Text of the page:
Trinidad announces new fiscal regime for oil and gas drillers

Jan 26, 2010 01:00 AM

After more than a year of waiting, heads of oil and gas exploration companies may be able to breathe easier as Minister of Energy Conrad Enill announced that revised fiscal terms for exploration were complete and delivered to them.
Speaking at the launch of the Energy Conference Trinidad and Tobago 2010, Enill responded to commentators who said the State was stalling with the new energy fiscal regime.

He said: "When the announcement to undertake this review was made in January 2008, the economic and financial climate substantially differed from what it is today." By the time the initial fiscal proposals were presented to the energy bosses, market forces had changed drastically.
"The world economy faced a major financial upheaval," said Enill.

He said that the ministry was forced to go back to the drawing board and take a second look at the contractual agreements the country could offer oil and gas companies which were coming into Trinidad and Tobago. Arrangements which indicate how much the State will collect from the concessionary (tax/royalty) arrangements with these companies had to be reworked, he said.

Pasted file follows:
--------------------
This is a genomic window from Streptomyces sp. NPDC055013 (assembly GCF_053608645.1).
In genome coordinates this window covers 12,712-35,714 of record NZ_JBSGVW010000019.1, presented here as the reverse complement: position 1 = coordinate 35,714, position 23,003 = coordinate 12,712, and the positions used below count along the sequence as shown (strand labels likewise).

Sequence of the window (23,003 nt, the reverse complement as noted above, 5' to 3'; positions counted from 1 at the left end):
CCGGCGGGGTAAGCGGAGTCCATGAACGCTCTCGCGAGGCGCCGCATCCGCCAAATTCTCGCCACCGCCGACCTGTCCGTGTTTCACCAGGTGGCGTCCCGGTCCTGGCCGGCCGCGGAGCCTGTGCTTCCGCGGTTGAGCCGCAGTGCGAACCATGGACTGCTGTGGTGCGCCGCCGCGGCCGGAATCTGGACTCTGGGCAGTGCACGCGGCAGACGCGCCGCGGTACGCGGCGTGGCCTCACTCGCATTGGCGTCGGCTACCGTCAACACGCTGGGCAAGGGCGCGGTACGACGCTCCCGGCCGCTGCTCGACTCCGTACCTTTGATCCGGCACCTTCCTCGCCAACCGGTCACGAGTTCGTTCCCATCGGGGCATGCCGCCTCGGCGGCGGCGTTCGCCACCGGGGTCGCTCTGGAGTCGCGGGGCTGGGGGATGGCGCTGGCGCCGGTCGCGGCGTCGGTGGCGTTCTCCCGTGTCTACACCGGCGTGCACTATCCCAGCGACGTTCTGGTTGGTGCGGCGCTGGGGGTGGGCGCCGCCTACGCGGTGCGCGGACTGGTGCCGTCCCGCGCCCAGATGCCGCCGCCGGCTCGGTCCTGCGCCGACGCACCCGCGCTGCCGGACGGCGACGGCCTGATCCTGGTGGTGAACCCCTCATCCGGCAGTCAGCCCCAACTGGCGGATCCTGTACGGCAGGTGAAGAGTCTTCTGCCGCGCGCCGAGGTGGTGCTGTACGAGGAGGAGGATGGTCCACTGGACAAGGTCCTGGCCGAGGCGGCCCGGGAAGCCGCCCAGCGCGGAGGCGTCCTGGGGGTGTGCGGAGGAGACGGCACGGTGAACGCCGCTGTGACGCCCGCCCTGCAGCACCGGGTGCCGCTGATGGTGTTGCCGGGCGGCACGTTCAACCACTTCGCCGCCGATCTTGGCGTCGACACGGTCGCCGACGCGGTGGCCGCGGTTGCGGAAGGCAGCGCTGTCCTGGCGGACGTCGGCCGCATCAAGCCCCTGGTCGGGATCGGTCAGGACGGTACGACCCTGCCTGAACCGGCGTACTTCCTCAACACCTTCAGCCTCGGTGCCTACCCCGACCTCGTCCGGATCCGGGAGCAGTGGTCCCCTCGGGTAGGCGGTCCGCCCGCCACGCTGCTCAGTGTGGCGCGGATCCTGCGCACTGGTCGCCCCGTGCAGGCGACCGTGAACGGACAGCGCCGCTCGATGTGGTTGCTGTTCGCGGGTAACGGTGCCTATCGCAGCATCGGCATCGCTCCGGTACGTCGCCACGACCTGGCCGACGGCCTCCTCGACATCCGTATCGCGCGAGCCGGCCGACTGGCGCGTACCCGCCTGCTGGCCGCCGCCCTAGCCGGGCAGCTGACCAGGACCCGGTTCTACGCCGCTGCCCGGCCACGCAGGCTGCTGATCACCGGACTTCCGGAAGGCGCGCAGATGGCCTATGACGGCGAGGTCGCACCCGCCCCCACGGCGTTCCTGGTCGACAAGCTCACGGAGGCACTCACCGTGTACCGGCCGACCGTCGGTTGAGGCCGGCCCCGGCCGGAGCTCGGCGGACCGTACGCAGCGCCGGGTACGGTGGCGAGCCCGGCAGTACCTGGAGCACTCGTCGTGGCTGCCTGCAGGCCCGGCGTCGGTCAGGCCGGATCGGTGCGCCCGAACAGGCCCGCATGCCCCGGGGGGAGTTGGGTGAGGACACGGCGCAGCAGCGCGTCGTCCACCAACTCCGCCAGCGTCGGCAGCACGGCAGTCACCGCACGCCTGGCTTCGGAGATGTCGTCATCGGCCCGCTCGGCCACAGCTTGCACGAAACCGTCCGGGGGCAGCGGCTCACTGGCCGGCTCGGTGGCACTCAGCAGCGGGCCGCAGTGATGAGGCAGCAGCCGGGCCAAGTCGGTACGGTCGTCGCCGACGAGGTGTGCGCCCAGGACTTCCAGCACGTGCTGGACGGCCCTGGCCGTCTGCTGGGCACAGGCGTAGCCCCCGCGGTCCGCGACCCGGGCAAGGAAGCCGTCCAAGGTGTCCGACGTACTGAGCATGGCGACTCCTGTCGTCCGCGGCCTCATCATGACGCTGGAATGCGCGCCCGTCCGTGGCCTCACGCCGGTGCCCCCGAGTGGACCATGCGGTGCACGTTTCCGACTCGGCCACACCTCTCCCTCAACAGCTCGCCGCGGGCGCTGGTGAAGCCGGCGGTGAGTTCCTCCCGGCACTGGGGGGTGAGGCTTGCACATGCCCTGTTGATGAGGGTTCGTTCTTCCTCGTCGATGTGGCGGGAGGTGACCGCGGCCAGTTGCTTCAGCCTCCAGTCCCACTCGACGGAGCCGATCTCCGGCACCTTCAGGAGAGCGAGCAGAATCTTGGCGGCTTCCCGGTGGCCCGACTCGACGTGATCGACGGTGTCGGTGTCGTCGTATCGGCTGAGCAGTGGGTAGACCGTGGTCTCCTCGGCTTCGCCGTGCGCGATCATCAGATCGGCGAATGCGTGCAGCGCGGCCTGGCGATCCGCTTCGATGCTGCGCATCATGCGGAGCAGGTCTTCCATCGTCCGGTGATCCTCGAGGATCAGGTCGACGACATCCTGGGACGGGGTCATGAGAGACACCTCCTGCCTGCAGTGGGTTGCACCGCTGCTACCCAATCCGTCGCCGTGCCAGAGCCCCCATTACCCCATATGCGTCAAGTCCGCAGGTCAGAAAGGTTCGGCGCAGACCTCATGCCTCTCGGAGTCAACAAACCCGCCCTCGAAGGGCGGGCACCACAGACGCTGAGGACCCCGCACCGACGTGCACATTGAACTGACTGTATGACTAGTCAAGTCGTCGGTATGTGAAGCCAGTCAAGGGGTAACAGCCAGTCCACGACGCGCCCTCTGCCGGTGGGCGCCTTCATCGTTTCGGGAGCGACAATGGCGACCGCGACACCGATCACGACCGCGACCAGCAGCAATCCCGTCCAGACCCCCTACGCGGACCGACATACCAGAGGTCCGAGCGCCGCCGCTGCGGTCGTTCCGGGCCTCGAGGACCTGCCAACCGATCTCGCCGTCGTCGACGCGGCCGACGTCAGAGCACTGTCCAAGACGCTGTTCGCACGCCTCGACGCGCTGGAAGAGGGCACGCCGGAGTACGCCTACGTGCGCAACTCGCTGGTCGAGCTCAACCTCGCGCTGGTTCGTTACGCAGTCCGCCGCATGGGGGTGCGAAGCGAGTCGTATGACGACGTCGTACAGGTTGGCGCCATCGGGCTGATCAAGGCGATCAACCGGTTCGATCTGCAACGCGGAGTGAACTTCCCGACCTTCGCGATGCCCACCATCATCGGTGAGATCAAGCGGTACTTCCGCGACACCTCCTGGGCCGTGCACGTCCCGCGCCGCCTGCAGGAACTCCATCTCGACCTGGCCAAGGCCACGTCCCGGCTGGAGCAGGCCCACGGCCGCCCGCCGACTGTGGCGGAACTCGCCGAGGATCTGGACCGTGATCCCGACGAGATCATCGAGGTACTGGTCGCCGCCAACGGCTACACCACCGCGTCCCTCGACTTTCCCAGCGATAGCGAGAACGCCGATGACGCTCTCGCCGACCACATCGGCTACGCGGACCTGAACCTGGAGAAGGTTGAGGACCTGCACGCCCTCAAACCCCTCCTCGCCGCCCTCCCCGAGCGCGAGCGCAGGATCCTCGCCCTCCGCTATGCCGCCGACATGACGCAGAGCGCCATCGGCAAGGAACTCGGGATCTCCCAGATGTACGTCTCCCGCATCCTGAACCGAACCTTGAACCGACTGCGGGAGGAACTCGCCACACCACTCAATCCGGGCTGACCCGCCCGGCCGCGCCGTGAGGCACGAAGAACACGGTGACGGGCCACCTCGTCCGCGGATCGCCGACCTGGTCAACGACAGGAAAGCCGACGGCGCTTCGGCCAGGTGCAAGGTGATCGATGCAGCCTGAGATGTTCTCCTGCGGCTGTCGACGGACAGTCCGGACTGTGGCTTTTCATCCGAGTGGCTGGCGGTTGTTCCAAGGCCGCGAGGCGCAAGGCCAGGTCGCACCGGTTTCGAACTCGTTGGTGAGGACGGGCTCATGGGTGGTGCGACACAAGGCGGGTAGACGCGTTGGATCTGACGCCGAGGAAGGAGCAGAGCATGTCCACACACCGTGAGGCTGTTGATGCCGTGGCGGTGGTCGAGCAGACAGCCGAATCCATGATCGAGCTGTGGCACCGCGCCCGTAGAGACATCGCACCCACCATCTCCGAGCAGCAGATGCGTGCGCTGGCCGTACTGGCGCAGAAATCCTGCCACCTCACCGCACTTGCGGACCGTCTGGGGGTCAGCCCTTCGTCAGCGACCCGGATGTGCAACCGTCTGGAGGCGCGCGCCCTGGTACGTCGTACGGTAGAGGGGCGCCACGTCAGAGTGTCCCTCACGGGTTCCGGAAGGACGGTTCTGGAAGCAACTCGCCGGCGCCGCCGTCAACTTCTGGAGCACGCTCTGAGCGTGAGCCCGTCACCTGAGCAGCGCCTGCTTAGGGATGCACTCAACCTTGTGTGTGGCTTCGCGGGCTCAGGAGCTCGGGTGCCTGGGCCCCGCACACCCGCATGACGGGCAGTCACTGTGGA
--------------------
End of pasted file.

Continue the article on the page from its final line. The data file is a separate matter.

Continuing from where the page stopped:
Enill also rejected the idea that carbon emissions should be measured on a per capita basis.

Using these calculations, Trinidad and Tobago is ranked within the top ten carbon-emitting countries of the world.
Enill told international and local delegates at the conference: "There is an argument about measuring carbon emissions on a per capita basis and using this as a yardstick to determine who should take the greater action and bear the costs to bring the climate change threat under control. This, I wish to say very clearly, is something Trinidad and Tobago completely rejects."

He quoted statistics from the organisation Carbon Monitoring for Action which showed that Asia, North America and Europe accounted for more than 10.7 bn tons of carbon emissions annually.
"The rest of the world (inclusive of the Caribbean) accounts for just about 700 mm tpy."

Trinidad and Tobago, unlike many other countries, produces none of its electricity from coal, the use of which scientists have said is a major contributor to global warming, he said.
Enill said: "By comparison the US produces 49 % of its electricity from coal, the UK 33 %, India over 70 % and China over 75 %."

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